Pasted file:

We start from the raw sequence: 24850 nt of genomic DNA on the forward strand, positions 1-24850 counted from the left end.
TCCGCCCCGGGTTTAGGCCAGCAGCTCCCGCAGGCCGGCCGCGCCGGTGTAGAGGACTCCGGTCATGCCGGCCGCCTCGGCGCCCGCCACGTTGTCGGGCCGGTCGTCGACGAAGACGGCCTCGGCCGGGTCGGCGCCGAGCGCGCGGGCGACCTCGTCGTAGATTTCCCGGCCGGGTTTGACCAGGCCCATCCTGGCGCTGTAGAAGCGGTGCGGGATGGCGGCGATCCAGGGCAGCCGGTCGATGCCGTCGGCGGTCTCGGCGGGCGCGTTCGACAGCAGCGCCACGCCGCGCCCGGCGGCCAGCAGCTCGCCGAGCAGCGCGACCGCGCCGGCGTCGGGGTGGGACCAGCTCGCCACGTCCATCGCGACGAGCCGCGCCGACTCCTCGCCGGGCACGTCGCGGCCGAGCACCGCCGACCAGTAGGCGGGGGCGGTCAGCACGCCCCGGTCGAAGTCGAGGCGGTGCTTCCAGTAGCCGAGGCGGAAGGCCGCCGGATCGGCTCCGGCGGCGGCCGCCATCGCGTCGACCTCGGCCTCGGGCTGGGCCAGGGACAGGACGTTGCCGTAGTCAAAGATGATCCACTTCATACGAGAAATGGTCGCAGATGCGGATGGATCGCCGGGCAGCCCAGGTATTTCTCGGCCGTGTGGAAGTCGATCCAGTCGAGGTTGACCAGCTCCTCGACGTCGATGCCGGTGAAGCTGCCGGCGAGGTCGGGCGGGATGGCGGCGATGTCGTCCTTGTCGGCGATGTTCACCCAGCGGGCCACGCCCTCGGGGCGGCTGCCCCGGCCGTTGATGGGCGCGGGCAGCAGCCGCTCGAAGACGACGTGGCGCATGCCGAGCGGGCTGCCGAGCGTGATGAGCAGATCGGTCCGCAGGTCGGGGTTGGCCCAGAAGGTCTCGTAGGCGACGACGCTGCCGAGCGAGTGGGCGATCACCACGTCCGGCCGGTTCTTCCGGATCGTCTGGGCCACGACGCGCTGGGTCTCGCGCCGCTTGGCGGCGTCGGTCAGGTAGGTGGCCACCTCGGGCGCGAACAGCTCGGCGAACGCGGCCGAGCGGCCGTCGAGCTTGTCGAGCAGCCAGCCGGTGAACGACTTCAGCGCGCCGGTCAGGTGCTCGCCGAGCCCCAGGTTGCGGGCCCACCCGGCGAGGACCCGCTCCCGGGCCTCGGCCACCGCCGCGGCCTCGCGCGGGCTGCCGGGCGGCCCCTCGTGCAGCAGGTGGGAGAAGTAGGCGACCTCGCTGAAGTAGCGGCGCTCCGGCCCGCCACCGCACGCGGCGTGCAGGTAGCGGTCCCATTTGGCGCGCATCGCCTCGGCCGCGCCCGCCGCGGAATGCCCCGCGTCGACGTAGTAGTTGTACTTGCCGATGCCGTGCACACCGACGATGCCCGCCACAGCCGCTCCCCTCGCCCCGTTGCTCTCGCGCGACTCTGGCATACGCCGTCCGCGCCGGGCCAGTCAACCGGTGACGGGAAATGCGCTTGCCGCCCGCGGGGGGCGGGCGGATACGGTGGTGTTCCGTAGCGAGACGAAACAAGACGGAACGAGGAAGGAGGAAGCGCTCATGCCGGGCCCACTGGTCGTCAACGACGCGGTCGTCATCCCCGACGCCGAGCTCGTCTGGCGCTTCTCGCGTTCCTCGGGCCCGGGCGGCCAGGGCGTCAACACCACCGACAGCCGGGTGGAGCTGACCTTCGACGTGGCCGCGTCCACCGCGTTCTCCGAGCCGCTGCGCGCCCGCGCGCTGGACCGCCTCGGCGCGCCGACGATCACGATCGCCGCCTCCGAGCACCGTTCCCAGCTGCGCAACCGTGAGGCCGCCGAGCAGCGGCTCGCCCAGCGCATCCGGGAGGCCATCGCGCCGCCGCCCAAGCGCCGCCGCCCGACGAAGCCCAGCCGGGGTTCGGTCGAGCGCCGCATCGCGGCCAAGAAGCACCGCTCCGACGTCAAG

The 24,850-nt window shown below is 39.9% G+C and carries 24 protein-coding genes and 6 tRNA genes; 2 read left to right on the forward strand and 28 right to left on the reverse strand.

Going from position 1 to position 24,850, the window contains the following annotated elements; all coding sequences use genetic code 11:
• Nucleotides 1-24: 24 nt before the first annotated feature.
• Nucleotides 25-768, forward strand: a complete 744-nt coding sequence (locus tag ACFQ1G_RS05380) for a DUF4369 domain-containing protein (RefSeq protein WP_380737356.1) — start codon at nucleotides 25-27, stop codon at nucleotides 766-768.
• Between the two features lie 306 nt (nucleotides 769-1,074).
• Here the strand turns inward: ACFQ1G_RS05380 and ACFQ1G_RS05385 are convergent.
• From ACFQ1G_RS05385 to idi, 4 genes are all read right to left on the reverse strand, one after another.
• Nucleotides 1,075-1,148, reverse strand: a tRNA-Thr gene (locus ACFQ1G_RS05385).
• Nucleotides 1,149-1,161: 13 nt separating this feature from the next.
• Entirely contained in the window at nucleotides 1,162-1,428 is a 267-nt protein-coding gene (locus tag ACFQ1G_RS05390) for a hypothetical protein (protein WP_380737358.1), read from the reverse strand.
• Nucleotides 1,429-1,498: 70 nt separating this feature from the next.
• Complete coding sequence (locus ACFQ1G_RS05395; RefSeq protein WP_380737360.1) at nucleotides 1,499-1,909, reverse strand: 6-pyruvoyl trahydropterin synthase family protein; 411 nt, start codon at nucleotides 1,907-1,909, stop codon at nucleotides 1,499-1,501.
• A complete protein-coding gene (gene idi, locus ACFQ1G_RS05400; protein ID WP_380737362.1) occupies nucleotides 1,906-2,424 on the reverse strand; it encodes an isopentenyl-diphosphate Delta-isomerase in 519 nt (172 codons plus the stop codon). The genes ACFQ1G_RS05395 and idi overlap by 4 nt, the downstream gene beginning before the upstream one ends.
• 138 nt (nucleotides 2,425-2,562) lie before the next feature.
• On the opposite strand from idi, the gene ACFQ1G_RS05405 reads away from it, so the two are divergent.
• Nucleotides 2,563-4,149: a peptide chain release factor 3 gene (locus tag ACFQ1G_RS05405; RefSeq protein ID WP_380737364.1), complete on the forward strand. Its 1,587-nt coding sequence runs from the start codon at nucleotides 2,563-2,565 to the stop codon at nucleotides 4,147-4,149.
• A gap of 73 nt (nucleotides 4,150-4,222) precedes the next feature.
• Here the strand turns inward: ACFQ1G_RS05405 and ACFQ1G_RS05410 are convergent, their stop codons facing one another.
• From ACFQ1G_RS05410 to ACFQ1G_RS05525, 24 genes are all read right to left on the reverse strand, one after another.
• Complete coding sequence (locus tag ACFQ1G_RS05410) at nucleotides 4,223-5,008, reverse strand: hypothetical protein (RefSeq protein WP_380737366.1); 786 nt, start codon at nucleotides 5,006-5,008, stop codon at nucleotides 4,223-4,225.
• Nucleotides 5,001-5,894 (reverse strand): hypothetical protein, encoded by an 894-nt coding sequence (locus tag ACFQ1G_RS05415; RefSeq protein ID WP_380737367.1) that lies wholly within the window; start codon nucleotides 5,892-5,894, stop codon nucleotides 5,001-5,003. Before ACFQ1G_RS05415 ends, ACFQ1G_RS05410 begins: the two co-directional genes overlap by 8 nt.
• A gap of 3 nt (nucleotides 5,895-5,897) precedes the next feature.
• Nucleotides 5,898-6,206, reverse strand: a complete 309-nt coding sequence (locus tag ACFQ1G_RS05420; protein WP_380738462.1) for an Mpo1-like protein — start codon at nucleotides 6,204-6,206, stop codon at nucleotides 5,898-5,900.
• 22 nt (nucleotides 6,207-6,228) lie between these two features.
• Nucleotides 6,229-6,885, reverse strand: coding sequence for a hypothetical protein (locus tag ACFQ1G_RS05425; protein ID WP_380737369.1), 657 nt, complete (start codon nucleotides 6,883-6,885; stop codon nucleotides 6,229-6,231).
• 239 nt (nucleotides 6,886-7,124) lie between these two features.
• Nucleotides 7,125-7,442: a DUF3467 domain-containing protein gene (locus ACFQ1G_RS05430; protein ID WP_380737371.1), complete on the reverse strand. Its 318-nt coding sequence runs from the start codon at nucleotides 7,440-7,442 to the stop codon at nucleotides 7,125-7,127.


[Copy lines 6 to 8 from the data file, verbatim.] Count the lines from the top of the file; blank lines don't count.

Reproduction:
• Nucleotides 25-768, forward strand: a complete 744-nt coding sequence (locus tag ACFQ1G_RS05380) for a DUF4369 domain-containing protein (RefSeq protein WP_380737356.1) — start codon at nucleotides 25-27, stop codon at nucleotides 766-768.
• Between the two features lie 306 nt (nucleotides 769-1,074).
• Here the strand turns inward: ACFQ1G_RS05380 and ACFQ1G_RS05385 are convergent.